Cortex sclerenchyma has been reported for species in the extant hard pine subsections Pinus, Contortae, and Australes, but it also occurs in the oldest fossil pines (Miller 1976a; Saiki 1996). Other variable characters identified in previous works (Smith and Stockey 2001, 2002) include presence or absence of pith sclerenchyma, the number of growth increments in the secondary xylem of the axis, presence or absence of marked cortex resin canal dilation at branching points to the bracts and scales, presence or absence of bract sclerenchyma, presence or absence of a bract vascular trace, and presence or absence of resin canals between and adaxial to the vascular traces in the scales at the level of the seeds. In general, these anatomical characters were found to be homoplasious, but further taxonomic sampling may reveal that they are informative at less inclusive levels.
Resin canals occur within the scale vascular traces in P. nelsonii and some other Pinus species. Two other species in subgenus Strobus, Pinus monophylla Torr, and Frém. and P. bungeana, also have resin canals in the vascular traces, as do some members of subgenus Pinus (e.g. P. radiata D. Don), suggesting that this is another homoplasious character. Two distinct rings of resin canals also occur in the traces of Pinus princetonensis Stockey from the Eocene of British Columbia (Stockey 1984), which is similar to section Pinus.
Regarding wood characters, growth increments observed in P. nelsonii, although faint, are characteristic of Pinus and the distantly related genus, Cedrus, both of which develop their cones over two or more years. Axial resin canals present in the wood of P. nelsonii are common in Pinaceae, having been reported from one or more species of all genera except Keteleeria, Pseudolarix, and Tsuga (Miller 1976a). Ray features have been emphasized for their diagnostic value in conifers (Greguss 1955, 1972) and described for Pinus nelsonii (Huerta Crespo 1963), but their taxonomic distribution in ovulate cones needs further study.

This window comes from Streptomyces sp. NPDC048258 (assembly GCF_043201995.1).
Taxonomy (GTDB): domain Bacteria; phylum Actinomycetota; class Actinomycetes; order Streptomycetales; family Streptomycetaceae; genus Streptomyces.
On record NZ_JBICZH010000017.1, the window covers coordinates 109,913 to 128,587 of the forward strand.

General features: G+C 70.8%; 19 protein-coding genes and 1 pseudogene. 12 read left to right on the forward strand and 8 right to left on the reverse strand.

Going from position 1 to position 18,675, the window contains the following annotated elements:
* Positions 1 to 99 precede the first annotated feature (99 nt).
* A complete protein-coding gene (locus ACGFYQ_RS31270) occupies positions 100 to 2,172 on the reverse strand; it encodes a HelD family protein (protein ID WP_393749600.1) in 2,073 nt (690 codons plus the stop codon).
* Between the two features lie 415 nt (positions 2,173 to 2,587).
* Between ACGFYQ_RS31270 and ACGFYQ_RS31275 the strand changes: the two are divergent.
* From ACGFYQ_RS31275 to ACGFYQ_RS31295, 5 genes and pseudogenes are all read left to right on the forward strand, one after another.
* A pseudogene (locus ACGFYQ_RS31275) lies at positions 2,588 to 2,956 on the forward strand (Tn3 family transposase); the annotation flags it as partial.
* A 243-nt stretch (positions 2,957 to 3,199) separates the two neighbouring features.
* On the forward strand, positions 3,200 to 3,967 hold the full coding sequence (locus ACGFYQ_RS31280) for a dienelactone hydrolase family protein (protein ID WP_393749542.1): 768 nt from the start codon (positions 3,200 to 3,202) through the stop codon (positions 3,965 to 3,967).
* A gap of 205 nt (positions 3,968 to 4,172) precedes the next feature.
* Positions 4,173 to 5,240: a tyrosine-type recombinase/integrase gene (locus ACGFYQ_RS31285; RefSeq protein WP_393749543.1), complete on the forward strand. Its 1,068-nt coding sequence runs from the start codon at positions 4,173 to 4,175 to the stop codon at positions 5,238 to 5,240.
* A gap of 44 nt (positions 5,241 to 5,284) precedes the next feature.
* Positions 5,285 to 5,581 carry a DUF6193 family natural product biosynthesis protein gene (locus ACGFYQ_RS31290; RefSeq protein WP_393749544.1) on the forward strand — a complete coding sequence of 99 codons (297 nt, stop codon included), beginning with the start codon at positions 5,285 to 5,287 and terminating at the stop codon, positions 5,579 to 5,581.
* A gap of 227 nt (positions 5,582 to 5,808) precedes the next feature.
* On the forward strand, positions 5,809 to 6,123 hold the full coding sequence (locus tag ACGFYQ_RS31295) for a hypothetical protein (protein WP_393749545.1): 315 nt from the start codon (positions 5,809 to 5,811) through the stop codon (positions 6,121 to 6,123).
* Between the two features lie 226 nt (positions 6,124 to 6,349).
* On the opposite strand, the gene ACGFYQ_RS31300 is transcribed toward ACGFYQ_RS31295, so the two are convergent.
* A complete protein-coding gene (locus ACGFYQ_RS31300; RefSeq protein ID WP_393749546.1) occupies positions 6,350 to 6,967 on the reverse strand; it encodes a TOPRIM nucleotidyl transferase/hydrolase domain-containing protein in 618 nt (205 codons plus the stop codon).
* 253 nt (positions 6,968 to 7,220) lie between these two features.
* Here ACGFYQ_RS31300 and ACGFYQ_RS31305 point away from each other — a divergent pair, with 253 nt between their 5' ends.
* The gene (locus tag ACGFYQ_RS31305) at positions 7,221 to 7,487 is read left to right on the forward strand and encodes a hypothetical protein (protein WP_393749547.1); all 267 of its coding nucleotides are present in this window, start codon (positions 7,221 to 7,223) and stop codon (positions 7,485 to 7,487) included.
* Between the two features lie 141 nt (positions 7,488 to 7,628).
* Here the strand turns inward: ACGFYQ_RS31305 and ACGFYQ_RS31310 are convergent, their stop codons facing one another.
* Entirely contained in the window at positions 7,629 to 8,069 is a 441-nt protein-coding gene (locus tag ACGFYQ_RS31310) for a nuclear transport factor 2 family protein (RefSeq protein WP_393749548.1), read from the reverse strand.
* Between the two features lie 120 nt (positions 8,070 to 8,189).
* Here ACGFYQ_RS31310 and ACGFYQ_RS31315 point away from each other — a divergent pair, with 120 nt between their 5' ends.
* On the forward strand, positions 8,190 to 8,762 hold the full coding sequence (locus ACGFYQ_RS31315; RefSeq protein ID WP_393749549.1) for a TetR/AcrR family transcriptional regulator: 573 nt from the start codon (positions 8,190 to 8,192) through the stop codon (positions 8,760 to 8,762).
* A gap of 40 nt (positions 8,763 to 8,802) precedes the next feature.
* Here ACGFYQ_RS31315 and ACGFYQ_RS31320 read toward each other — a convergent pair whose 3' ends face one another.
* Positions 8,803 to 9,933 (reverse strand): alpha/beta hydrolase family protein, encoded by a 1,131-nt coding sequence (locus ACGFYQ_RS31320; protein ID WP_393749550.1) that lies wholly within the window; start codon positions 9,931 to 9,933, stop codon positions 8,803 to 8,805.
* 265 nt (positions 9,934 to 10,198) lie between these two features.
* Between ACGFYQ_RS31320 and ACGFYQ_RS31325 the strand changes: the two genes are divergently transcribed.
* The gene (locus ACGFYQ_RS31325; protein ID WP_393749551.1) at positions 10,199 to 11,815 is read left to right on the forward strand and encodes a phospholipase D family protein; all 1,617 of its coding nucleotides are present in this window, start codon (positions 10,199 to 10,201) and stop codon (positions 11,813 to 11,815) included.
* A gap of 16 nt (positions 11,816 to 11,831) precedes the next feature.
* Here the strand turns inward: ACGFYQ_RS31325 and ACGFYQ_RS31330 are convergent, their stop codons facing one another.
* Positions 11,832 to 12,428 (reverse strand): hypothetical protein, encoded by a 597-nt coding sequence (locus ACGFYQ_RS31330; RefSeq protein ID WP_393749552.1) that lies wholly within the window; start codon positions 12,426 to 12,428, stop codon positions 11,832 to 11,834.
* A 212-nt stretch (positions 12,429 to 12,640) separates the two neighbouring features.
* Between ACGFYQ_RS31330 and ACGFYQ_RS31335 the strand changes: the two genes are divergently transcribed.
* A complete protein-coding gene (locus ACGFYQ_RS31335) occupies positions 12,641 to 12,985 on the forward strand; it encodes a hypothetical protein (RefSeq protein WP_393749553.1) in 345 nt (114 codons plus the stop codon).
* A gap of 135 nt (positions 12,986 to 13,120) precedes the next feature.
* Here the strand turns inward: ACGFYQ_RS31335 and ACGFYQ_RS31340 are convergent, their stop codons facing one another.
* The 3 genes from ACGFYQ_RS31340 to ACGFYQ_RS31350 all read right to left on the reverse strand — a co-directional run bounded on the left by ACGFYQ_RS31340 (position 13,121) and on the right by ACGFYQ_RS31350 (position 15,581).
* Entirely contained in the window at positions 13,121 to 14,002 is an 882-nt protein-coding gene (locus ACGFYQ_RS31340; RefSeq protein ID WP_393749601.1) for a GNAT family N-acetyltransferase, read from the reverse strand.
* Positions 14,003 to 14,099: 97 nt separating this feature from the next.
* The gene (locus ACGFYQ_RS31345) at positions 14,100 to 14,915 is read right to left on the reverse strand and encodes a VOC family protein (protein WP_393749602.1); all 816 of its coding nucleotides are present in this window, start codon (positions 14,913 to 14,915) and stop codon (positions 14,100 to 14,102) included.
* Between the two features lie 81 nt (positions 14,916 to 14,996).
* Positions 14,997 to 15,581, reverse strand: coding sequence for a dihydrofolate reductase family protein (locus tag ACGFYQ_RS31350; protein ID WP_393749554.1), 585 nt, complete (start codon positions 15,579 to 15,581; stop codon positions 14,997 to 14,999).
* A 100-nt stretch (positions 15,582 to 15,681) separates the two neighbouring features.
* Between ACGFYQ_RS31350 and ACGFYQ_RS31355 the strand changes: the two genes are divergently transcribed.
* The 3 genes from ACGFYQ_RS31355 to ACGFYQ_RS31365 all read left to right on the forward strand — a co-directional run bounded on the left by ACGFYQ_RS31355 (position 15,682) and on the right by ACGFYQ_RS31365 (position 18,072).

The present study fills an important gap in our knowledge of cone anatomical variation among Pinus subsections and identifies which fossil cones currently classified in the polyphyletic genus Pityostrobus may be closely related to Pinus. The expanded cone morphology data matrix continues to support the monophyly of Obirastrobus and Pseudoaraucaria, but their phylogenetic placement in Pinaceae remains unclear. A more robust phylogenetic hypothesis for fossil ovulate cones and extant genera may reveal new insights into the timing and sequence of evolution in Pinaceae. Further progress in understanding relationships between extant and fossil species is possible by including more taxa and characters in phylogenetic analyses. Dividing generic terminals into species terminals to avoid scoring characters as polymorphic is under way, as is adding characters not only from cones, but from other structural and molecular sources.
We thank Ruth Stockey and Ashley Klymiuk for making Charles Miller's Pinaceae reference collection available for comparison, and Manuel González Ledesma, Esmeralda Salgado Hernández, Denisse Téllez Mazzocco, Leticia Gómez, and Fred Gernandt for field assistance. We also gratefully acknowledge helpful suggestions on a previous version of this manuscript by Ruth Stockey, Gar Rothwell, and two anonymous reviewers. Financing was provided by the National Science Foundation (ATOL-0629508) to Sarah Mathews and DGAPA-PAPIIT (IN228209) to DSG.
Characters and their states. Characters and their states are from Smith and Stockey (2002), unless otherwise cited.